I AM the kind of person who awakens with a start at 2 a.m. and feels compelled to trudge upstairs to check my sleeping girls and make sure there is no fire, burglar, or draft. I have been known to turn back after five miles to check if the iron I used yesterday is unplugged. I find that when I make cookies I will double the recipe to freeze a few dozen, just in case. Growing up in a family of Cuban refugees who lost everything when they fled has made me, apparently, strive to make safe the small particul ars of life as best I can.
Which is why the shock of finding my husband disqualified for a job that seemed assured has left me gasping, unprepared to lose this very basic life security - the career. When we planned three years ago to make the necessary changes for an international life as part of the United States foreign service, the way was paved with supposedly smart moves and encouragement. When the difficult exams were passed, the security check completed, and the family medical forms filled out, we sat back waiting eagerly f or a challenging new life to begin. We were unprepared for the brisk note we received one day in September informing us that because three of us had minor physical problems, my husband had been disqualified. Our three-year endeavor ended abruptly with that letter.
My husband and I sat stunned, speechless, and looked over and over at the words that made no sense. I didn't realize it then, even after the tears began, but we were, from that moment, propelled into a new territory that was not on any map: We were on the outside looking in. Everything we wanted, dreamed of, and expected, was no longer possible. We were, in a sense, outcasts forced to remove ourselves from the future we still kept imagining. There were those who were inside, working at the life we had fe lt promised. But suddenly a wall of separation had planted itself between us and them.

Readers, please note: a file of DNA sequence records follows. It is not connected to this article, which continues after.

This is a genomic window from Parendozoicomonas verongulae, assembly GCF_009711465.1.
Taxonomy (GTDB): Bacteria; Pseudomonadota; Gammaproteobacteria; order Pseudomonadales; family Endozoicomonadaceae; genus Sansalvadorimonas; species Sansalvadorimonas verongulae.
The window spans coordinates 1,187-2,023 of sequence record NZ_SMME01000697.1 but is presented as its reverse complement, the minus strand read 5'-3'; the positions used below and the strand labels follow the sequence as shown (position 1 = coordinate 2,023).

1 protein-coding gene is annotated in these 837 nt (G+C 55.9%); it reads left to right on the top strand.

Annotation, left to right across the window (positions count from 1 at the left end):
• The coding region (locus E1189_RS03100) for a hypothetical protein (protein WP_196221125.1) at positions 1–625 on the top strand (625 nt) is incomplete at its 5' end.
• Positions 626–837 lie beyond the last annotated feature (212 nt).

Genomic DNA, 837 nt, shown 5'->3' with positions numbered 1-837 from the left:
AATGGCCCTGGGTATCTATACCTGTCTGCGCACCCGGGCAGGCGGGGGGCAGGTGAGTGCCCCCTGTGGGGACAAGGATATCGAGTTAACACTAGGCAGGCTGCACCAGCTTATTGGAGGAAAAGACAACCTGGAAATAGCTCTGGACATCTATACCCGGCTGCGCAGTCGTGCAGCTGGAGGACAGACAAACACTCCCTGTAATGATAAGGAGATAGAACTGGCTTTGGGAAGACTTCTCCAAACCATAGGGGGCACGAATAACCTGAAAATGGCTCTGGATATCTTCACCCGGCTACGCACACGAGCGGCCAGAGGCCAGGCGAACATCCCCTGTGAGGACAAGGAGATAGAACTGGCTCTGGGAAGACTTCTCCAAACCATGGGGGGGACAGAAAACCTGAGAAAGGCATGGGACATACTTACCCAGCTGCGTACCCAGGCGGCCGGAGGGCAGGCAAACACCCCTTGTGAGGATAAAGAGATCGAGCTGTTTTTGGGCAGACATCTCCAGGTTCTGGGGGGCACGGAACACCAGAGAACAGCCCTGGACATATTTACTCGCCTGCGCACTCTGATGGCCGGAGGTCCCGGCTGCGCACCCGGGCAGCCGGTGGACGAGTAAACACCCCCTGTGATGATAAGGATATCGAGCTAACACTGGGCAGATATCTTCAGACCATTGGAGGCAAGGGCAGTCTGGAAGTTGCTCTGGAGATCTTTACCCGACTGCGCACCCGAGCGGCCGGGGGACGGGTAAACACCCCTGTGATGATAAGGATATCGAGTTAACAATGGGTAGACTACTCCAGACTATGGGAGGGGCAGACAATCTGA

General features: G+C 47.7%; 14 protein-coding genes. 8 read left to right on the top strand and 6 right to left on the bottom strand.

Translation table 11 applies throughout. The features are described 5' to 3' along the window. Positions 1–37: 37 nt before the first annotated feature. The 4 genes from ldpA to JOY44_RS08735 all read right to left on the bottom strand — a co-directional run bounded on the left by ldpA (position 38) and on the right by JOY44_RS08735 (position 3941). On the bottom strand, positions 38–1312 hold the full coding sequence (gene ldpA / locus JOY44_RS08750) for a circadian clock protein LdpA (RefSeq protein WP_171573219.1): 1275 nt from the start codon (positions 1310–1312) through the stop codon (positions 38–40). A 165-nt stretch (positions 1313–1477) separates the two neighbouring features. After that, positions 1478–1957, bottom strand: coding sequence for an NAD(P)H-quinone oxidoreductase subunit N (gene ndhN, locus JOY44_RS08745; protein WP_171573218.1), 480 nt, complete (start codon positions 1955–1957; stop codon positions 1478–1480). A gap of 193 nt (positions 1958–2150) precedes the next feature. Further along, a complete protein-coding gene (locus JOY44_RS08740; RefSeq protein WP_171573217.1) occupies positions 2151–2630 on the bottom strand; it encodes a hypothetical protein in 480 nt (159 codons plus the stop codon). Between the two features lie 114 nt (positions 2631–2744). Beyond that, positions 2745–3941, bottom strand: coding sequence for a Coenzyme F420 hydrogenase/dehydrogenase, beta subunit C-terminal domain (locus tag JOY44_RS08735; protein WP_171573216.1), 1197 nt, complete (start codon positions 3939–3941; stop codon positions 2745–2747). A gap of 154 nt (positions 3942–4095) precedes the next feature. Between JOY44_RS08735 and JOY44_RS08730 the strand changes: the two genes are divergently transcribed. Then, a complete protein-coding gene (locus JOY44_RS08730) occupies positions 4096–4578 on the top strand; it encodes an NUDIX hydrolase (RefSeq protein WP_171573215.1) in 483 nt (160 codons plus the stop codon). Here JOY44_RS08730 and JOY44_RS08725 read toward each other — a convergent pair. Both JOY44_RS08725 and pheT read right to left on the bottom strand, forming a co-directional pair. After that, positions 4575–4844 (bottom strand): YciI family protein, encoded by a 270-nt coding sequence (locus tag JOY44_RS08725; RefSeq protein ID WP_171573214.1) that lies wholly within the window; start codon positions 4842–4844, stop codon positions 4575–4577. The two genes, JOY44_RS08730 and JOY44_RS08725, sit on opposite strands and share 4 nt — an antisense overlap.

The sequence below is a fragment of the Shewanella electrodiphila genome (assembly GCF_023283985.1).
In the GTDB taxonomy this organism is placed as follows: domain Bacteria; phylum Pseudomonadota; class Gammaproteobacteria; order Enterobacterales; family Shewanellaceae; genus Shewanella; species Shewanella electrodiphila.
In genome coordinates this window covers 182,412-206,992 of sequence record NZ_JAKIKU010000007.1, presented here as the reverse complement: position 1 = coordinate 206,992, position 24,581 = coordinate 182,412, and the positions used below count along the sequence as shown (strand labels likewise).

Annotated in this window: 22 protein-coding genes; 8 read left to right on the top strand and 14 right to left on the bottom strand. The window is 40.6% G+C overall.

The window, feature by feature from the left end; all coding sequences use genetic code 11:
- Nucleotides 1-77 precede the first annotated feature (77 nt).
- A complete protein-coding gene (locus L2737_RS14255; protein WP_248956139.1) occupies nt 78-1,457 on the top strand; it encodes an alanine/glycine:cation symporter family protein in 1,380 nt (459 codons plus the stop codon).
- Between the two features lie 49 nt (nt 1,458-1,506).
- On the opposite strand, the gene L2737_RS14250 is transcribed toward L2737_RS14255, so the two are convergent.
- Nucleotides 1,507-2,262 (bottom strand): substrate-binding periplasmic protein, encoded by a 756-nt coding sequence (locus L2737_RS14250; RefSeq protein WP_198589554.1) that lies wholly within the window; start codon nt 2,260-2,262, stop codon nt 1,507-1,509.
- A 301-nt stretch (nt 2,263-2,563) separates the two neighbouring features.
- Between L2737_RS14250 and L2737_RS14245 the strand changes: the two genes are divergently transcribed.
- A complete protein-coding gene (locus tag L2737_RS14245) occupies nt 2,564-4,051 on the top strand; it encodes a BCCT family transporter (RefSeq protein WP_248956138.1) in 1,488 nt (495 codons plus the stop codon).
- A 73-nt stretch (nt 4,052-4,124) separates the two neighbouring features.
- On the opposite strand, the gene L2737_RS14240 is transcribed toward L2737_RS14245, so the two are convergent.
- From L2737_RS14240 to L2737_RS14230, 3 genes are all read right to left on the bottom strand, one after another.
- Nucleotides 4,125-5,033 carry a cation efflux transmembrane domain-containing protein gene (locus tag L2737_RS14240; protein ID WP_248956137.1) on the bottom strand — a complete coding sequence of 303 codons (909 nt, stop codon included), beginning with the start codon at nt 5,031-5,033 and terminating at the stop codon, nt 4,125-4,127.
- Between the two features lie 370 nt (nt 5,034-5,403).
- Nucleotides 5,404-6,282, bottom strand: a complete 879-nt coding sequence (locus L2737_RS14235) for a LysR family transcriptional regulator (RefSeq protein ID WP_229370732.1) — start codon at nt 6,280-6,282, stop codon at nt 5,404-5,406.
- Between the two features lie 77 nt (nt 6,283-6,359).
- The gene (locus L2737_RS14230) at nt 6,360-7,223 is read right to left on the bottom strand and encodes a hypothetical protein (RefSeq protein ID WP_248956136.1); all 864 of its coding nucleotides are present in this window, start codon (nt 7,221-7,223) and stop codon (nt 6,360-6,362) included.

It is that alien territory known by the evicted family who must leave their home to wander blindly down unfriendly city streets. Or by the man in crumpled clothes who rummages through the dumpsters in the park collecting soda cans from other people's picnics. It is a scary place to be, on the outside looking in. Five months ago I would not have believed we could have lasted here so long.
And yet, we are more fortunate than most. We are able to keep paying the rent because of income from our leased farmland. The used clothing stores where I shop lend a kind dignity that those who must take handouts are denied. I also haven't felt the sting of using food stamps at the grocery or visiting the free clinic. But yet I feel a sense of solidarity with others going through this uncertain, interminable time when thoughts reverberate with the refrain, "Will we make it or not?" It begins to feel alm ost like a misplaced key that if found would surely open the right door and life could resume its pace. For many, the key is too long in coming; cities are filling tragically with those who just might not make the jump from hopelessness to a fighting chance.
We fought immediately that seemingly unjust decision, knowing our fitness for the job. An appeal committee met. Doctors and bureaucrats studied our medical information and a long letter of supportive evidence. After days of waiting, a brief note came with an unequivocal "no." We were informed that although two of us were cleared for worldwide service, our six-year-old's condition was considered a liability that the State Department found unacceptable. My husband, qualified though he was, would not be hir ed.